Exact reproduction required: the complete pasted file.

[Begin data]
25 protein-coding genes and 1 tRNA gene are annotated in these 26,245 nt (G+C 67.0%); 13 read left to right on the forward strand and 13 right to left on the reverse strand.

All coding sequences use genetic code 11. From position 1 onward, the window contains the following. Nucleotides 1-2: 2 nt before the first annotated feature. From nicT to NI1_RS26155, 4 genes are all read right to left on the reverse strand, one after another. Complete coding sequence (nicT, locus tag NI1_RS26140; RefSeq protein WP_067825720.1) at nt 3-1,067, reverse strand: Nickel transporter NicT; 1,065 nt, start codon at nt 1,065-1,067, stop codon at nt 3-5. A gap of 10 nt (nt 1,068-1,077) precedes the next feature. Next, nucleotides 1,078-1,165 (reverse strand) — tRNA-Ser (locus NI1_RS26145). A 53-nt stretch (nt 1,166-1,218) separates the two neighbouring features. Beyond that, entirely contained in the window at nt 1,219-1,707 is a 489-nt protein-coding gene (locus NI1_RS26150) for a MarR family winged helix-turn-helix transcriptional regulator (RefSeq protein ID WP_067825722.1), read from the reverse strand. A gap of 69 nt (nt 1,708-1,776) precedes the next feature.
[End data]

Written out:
25 protein-coding genes and 1 tRNA gene are annotated in these 26,245 nt (G+C 67.0%); 13 read left to right on the forward strand and 13 right to left on the reverse strand.

All coding sequences use genetic code 11. From position 1 onward, the window contains the following. Nucleotides 1-2: 2 nt before the first annotated feature. From nicT to NI1_RS26155, 4 genes are all read right to left on the reverse strand, one after another. Complete coding sequence (nicT, locus tag NI1_RS26140; RefSeq protein WP_067825720.1) at nt 3-1,067, reverse strand: Nickel transporter NicT; 1,065 nt, start codon at nt 1,065-1,067, stop codon at nt 3-5. A gap of 10 nt (nt 1,068-1,077) precedes the next feature. Next, nucleotides 1,078-1,165 (reverse strand) — tRNA-Ser (locus NI1_RS26145). A 53-nt stretch (nt 1,166-1,218) separates the two neighbouring features. Beyond that, entirely contained in the window at nt 1,219-1,707 is a 489-nt protein-coding gene (locus NI1_RS26150) for a MarR family winged helix-turn-helix transcriptional regulator (RefSeq protein ID WP_067825722.1), read from the reverse strand. A gap of 69 nt (nt 1,708-1,776) precedes the next feature.